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Irish Influences 

ZUZI's solstice show draws inspiration from its co-artistic director's ancestral home.

Last summer, Nanette Robinson, co-artistic director of ZUZI! Dance Company, was debating whether to go to Ireland.

Granddaughter of Irish people on her mother's side and daughter of an Irish-born father, Robinson had been invited to visit her friend, Tucson violinist Lindianne Sarno. Sarno was spending several months on the northernmost tip of Donegal, a place so remote that travelers typically arrange to get there via a private shuttle service. When Robinson learned the shuttle driver's name, the deal was sealed.

"He's John McGinley," Robinson said by phone last week. "That's my grandfather's name. It turned out all the McGinleys were from Donegal."

Off Robinson went, and she was so inspired by her "experience of the place as my ancestral home" that the Ireland trip became the subtext for ZUZI's sixth annual solstice show, Sanctuary of Stone. Each winter, the troupe's modern-dance concert reaches back to the midwinter festival that's far older than Christmas; as Robinson learned, this pagan celebration of light in the darkness was taken seriously by the pre-Christian Celts of Ireland. Scheduled for this weekend, the ZUZI solstice shows are meant partially to serve as a counterpart to the profusion of Noel-oriented Nutcrackers that will crowd local stages the same days. (See the Nov. 27 issue for Nutcracker times and places. For another non-Nutcracker offering this weekend, see below.)

This year's edition features two Irish-inspired works by Robinson and several pieces by other company choreographers, to be performed by the troupe's 14 regular dancers. Also performing are singer Cantrell Maryott Driver and Many Limbs, ZUZI's new youth aerial troupe; a group of community dancers will dance "See Hearts Gather," a workshop piece structured by Robinson and new co-director Willard.

Robinson opens the show with her "White Fields," a trapeze solo.

"The image I had was a beach I went to when I first got to Ireland, at Corcreggan," she said. "The tide leaves a white field of sand. This got mixed with the personal memory of my father," Stan Robinson, a Belfast man who died 20 years ago. Mournful violin music by Peter Ostroushko of Finland accompanies Robinson's solo, but those melancholy strains give way to boisterous Irish fiddle music that welcomes the entire cast of 30 to the stage.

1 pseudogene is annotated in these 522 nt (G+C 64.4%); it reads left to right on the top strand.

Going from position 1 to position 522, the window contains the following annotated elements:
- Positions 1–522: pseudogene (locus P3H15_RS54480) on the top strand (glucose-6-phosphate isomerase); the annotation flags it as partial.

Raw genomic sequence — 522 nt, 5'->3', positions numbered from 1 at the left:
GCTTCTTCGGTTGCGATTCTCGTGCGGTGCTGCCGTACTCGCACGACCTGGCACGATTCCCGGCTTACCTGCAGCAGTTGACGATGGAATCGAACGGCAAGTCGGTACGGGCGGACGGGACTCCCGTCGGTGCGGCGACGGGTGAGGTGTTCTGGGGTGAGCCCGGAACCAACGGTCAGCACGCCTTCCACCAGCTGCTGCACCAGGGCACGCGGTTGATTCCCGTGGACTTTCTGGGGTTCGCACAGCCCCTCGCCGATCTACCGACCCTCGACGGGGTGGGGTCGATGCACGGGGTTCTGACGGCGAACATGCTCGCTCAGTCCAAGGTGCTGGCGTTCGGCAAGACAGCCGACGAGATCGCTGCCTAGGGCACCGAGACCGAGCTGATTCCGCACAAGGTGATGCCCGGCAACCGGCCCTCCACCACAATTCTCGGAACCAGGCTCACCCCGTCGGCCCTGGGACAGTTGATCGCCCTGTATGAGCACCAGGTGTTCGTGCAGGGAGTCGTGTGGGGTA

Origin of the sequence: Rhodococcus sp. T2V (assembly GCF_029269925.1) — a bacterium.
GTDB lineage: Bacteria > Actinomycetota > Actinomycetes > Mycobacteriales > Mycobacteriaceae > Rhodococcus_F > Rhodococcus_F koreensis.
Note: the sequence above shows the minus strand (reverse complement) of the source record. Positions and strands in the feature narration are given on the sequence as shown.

"Enchantment," a Robinson work for six dancers, is also danced to traditional Irish music, and it also features a flying apparatus. This one takes its name from a Donegal glen that "cuts between two mountains," Robinson said. The Irish language and culture lasted longest in the rugged north and west of Ireland, where they were almost beyond the reach of the English, and this Donegal glen was, until recently, home to Irish speakers, Robinson said, and it "had a lot of fairy activity." A triple Celtic spiral design called the triscallion helped shape the dance, which features two trios of dancers.

Also on the program are four reprises from previous concerts. Beth Braun has reworked her 2002 "Skyscraper," a meditation on Sept. 11, danced by seven company dancers. Peggy Paver, a ZUZI member who recently moved to Oregon, came back two weeks ago to reset her Australian work, "Embracing Uluru," on six troupers. Wendy Joy performs her own duet, "Ebb and Flow," with Yumi Shirai.

And Robinson has expanded her "Evening Sky," a big work for a baker's dozen of dancers. Robinson said the work draws on a thought articulated by company co-founder Nancy Mellan, who has stepped down as co-artistic director. It "explores the darkness from which creativity is born and the place where we find our most authentic selves," Mellan wrote.


OLD-FASHIONED ICE skaters turn the stage of the UA's new Stevie Eller Dance Theatre into an imaginary skating rink Friday night. Flor de Liz Dance Ensemble, the performing arm of a local studio, performs the ballet "Les Patineurs" (ice skaters) as part of its Winter Festival 2003 concert. Re-choreographed by company ballet mistress Kelley Koehler to the music of Meyerbeer, the 15-minute ballet features a big cast of 18.

The dancers come from the studio's advanced classes, says owner Flor de Liz Norris, who opened the school 2 1/2 years ago, though some of the younger students dance in the big pieces. Norris, who holds a master's in dance from the UA and once danced with O-T-O Dance, also performs in the show.

Other works include contemporary ballets by company artistic director Stephanie Stigers, who once danced with the Israel National Opera and the Radio City Ballet, and who directed Western Ballet Theater in Tucson from the 1960s to the 1980s.

Stigers' "Escapade" begins the show. "It's a behind-the-scenes piece, danced in rehearsal clothes," Norris reports. This comical work is balanced by Stigers' "As If Upon the Wings of Night," an abstract meditation on war and its aftermath.

Norris herself contributes "Folkways," a modern piece danced to folk music. "It's a funny, silly piece," Norris says. "The movement is goofy. It makes fun of very serious works."

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